Despite the pandemic, training for this community continues and due to BCIT’s success in building sustainable energy models, it announced a new part-time program offering a masters of engineering in smart grid systems and technologies.

This excellence in research demonstrates yet another benefit polytechnics offer.

Seneca College operates a Data Analytics Research Centre, Open Source Technology for Emerging Platforms program, and the Seneca Centre for Innovation in Life Sciences, which are overseen by an applied research department.

Government funders for these centres include the Natural Sciences and Engineering Research Council of Canada, Mitacs and the Ontario Centre of Innovation.

Ben Rogers, dean of Seneca Innovation, says experiential learning is a key factor in their research success. “It’s an opportunity for students to apply the knowledge they’ve gained in the classroom to a real-world experience or challenge where they can multiply skills and develop new ones,” he adds.

The advantages of the polytechnic research experience include the opportunity for undergraduate students to access industry-partnered research programs usually reserved for masters and Ph.D. students, Mr. Rogers says. Seneca’s research administration, and other polytechnics, also provides project management services for students and faculty working on research projects, which isn’t standard at universities.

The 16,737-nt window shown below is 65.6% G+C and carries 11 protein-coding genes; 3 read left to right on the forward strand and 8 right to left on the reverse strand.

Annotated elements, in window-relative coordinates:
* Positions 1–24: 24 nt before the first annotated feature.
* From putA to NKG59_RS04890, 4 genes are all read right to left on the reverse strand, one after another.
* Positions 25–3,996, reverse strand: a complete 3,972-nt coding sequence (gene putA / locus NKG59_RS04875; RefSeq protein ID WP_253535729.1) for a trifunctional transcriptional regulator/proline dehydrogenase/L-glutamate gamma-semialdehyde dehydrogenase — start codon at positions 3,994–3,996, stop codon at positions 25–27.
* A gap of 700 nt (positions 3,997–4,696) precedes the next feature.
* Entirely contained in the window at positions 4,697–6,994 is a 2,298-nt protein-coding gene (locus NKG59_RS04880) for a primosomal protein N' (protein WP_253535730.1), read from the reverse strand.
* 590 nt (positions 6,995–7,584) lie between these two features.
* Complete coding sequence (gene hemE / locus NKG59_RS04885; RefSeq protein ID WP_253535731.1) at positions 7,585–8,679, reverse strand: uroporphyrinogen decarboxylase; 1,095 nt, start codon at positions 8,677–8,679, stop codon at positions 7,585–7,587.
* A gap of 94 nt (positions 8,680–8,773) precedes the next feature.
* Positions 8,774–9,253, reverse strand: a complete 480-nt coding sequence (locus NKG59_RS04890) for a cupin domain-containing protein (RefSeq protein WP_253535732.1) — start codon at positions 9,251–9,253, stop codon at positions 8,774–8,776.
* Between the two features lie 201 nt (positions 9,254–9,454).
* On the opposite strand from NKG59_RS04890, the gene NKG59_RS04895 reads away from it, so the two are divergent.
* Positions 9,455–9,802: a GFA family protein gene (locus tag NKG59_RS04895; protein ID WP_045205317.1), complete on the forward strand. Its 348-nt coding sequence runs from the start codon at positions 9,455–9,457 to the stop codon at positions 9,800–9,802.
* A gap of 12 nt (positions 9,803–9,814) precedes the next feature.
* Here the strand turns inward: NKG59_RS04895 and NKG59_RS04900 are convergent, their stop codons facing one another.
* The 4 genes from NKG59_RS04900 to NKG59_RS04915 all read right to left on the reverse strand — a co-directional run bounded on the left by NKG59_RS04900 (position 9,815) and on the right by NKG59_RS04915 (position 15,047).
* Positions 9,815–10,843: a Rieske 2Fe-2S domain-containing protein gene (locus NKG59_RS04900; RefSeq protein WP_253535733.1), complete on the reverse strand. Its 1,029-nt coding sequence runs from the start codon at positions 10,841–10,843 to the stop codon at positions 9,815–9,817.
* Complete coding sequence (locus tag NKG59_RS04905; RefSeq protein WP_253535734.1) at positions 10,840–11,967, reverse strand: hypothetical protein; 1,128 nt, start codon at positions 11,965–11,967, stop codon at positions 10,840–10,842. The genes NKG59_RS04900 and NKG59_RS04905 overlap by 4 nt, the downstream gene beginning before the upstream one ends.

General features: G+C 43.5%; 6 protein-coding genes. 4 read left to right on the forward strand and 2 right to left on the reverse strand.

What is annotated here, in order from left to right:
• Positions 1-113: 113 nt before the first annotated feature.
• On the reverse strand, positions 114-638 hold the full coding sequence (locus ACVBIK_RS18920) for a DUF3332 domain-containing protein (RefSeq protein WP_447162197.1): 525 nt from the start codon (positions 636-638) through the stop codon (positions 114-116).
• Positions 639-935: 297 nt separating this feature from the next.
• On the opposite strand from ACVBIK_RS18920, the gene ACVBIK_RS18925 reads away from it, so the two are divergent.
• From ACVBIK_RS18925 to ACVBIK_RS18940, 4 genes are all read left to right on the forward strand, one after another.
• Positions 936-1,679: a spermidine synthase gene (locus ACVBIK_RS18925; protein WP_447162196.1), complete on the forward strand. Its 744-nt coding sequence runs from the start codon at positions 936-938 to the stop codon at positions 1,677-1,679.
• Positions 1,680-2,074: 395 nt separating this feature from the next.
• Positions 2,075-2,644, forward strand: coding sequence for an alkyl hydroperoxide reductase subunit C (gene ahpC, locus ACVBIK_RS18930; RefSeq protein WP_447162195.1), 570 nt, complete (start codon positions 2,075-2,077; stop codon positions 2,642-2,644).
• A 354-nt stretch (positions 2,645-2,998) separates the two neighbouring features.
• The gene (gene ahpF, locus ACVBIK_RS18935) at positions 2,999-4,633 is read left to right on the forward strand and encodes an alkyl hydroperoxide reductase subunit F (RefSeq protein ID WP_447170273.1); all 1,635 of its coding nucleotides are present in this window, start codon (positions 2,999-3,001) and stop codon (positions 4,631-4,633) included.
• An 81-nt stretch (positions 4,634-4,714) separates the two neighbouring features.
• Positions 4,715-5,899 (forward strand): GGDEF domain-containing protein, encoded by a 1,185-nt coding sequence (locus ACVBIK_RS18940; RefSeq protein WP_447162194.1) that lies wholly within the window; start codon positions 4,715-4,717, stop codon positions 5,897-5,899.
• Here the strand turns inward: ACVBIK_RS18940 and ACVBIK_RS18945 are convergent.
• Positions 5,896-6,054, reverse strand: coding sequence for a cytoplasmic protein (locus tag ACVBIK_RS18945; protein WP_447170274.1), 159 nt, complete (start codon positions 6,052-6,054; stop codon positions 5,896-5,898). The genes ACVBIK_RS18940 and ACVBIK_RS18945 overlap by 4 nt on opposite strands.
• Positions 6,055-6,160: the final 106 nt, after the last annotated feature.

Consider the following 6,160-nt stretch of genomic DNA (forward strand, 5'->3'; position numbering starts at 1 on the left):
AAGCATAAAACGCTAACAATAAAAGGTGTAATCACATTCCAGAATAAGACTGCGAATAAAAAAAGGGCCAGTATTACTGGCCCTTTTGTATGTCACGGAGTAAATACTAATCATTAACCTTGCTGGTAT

Beyond building a leading research division, Seneca has also expanded its options for course delivery. Now, students from anywhere can enjoy an in-class experience thanks to a new flexible option that was launched in response to the pandemic.

Using auto-tracking cameras that follow professors as they teach students in a classroom, Seneca can broadcast sessions to students online, who can engage in classroom discussions and activities in real time.

To simulate real-life clinical experiences for those learning remotely, Seneca’s School of Nursing has also integrated virtual reality that allows nursing students to practise medical and emergency scenarios.

While technology is key to the success of many polytechnics, Dr. Watson still believes in the power of connection to deliver progress. “We really have an opportunity to bring technical training and human [interpersonal] skills together into a beautiful marriage as we prepare the future work force,” she says.